– Petrol— Rs 98 to Rs 110
– CNG — Rs 73 to Rs 84
– Dollar—Rs 98 to Rs 105
– Aata—-Rs 37 to Rs 46
– GST —-16% to 17% *
– Bijli—–Rs 5/unit to Rs 12/unit
– TV Fee—- Rs 35 to Rs 60
– Mobile load Tax — 17% to 25 %
PML(N) Corruption

– Members parliament salary increase 100% but
– Govt employees salary increased only 10%
– Cannot speak against india
– Taking IMF loan
Nawaz Sharif & PML(N) Incompetence Blow Back on Pakistani nation

– Increase load shedding after by-elections
– Law n order worst situation
– Increased suicide attacks
– Increased Drone Attacks
– Increased Unemployment
on top of everything 
Tomato  RS 160/kilo 

Sher Maidan Mai Aa Giya hai
Suggest you compare the prices again after another couple of months ……..

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Gen. Musharraf and Nawaz Sharif with troops raising slogans of Allah u Akbar in the forward areas during the Kargil conflict.

The Kargil conflict between Pakistan and India took place in Kashmir between May and July 1999, the objective of the whole conflict was to cut off the link between Kashmir and Ladakh by hitting National Highway No.1 (NH 1) and cause Indian forces to withdraw from the Siachen Glacier, forcing India to negotiate and resolve the decade old Kashmir dispute.

The Pakistani positions on the mountains across Drass river enjoy certain advantage. India captured these positions in 1965, but returned them as per agreement. It managed to recapture them in 1971, and has retained them since. According to Indian sources, while this has removed the threat of small arms fire on the town, posts, in the more distant mountains still overlook the town which exposes the area to Pakistani fire. India has never been happy about the situation and always desired to seize advantageous positions in the Kargil sector.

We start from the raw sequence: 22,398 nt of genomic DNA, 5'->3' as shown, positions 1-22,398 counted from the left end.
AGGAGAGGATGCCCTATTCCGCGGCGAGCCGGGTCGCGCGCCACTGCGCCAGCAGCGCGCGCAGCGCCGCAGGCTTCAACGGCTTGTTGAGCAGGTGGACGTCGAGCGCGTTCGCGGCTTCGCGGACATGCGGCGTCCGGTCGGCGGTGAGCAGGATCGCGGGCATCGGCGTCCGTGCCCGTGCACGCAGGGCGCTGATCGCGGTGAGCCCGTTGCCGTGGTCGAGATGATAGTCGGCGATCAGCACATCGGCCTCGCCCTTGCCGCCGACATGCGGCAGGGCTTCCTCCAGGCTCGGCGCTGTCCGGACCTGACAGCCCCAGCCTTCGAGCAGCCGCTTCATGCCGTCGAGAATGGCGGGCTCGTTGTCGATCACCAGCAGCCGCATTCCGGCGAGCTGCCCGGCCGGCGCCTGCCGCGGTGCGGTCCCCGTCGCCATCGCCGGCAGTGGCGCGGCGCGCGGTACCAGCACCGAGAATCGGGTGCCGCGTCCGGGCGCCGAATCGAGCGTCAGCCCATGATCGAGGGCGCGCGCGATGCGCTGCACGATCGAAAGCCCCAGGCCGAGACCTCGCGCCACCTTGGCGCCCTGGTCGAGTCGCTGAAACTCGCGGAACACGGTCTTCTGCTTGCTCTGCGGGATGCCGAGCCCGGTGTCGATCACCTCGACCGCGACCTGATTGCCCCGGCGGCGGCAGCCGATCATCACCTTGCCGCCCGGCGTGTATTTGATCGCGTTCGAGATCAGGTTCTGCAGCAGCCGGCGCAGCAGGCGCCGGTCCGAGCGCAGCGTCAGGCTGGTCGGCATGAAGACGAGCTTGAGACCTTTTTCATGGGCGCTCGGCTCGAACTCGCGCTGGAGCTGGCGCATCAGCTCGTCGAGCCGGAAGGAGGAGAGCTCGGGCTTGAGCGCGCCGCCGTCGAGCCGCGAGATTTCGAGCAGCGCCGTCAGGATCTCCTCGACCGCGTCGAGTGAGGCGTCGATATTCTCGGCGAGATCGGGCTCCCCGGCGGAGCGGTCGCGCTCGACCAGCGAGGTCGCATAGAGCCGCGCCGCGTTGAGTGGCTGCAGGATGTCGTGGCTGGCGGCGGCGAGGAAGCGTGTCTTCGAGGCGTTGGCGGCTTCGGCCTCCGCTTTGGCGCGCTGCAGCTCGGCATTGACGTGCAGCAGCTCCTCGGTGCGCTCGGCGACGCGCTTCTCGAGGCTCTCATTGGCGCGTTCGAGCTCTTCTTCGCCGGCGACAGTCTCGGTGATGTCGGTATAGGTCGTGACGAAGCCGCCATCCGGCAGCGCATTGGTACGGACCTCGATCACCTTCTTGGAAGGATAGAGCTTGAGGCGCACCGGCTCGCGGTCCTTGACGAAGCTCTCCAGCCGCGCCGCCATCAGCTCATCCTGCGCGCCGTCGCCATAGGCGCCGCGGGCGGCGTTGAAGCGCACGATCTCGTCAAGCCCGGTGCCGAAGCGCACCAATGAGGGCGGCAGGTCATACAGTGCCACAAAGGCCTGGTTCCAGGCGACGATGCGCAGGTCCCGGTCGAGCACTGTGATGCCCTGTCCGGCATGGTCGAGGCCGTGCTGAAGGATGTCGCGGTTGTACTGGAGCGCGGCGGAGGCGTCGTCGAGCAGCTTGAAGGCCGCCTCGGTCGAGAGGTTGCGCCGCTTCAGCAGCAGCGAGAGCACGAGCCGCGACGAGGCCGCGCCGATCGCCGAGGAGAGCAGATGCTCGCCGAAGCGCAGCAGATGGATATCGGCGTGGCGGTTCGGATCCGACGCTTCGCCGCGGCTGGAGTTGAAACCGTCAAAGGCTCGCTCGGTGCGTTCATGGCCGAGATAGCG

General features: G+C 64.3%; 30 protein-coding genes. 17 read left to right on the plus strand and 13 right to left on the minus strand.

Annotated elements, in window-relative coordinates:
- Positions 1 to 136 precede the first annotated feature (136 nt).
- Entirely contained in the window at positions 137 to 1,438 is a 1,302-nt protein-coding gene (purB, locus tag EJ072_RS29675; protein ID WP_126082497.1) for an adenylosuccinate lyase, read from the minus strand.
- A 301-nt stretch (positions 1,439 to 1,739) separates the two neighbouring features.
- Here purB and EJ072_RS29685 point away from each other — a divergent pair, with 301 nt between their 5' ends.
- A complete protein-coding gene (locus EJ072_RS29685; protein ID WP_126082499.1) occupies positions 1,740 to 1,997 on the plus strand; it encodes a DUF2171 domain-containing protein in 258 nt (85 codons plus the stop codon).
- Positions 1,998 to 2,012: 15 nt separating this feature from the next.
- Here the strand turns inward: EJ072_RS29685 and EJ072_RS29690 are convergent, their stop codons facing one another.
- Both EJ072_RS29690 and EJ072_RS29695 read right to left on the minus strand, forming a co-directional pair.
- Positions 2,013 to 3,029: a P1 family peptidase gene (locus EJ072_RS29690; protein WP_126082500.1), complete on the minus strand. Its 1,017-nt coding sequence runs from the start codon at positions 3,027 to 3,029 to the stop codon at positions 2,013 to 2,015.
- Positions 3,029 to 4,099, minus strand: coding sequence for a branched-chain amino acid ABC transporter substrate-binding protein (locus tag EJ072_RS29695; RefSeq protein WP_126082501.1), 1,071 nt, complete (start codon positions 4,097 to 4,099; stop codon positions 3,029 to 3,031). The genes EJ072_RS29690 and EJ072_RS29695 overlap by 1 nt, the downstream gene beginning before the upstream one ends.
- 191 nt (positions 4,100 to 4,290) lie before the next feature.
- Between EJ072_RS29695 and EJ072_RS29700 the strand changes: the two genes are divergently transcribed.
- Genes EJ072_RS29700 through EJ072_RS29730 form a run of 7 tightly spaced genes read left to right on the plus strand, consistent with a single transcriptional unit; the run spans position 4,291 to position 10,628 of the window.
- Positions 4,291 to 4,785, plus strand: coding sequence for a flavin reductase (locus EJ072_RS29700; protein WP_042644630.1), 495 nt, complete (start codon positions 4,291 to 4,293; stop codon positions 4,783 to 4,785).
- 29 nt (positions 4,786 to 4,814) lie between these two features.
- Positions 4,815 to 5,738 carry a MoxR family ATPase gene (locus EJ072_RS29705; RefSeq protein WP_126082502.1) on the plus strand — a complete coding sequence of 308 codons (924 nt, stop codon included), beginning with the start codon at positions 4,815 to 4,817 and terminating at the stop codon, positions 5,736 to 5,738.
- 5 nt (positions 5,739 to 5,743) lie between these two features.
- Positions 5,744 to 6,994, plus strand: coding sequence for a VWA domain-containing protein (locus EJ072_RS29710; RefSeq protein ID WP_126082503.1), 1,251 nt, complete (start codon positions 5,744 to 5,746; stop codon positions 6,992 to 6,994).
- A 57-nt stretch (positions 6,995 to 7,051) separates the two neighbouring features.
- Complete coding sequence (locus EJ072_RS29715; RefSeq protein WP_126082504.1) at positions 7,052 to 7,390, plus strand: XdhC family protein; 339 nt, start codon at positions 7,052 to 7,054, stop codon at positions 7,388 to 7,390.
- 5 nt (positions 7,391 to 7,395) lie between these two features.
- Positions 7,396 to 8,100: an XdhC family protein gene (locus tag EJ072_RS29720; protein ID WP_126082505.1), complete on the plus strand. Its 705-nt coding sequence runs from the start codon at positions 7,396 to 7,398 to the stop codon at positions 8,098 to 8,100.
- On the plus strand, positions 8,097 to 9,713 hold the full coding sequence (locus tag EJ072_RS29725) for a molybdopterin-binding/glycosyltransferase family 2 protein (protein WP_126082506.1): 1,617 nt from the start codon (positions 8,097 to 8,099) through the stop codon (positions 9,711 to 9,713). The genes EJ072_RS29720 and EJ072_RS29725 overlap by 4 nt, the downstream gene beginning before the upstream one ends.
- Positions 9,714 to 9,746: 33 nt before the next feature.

Because of the extreme winter weather conditions in Kashmir, it was a common practice of the Indians and Pakistan Army to vacate high altitude forward posts and reoccupy them in the spring. In the winter of early 1999, Pakistan Army along with the Mujahideen reoccupied the forward positions and strategic peaks of Kargil, Drass and Batalik before the Indians. This came as a shock to the Indian Army when they realized the gravity of the situation. “Operation Al-Badar” was the name given to Pakistan’s infiltration.

Indian Army reacted and deployed four divisions to take back the strategic peaks for securing its main supply line in Kashmir. India’s operation to recapture their territory was named “Operation Vijay”. The battle escalated with continuous Indian assaults on the peaks while Pakistan Army was able to bring down effective artillery fire on Indian positions through much of the conflict as they commanded all strategic heights. From the observation posts, Pakistan Army had a clear view to target the Indian main supply route National Highway No.1 (NH 1) inflicting heavy casualties.


Detailed map of Control Line showing the flash points Kargil and Drass sectors with NH 1 passing along them. 


Operation Al-Badar: Pak Army and Mujahideen advance across the LoC.


Controlling the strategic peaks during the conflict. 


Pakistan Army shelling Indian Army positions. 


A Mujahid takes position on a ridge in a battle with the Indian Army during the Kargil conflict.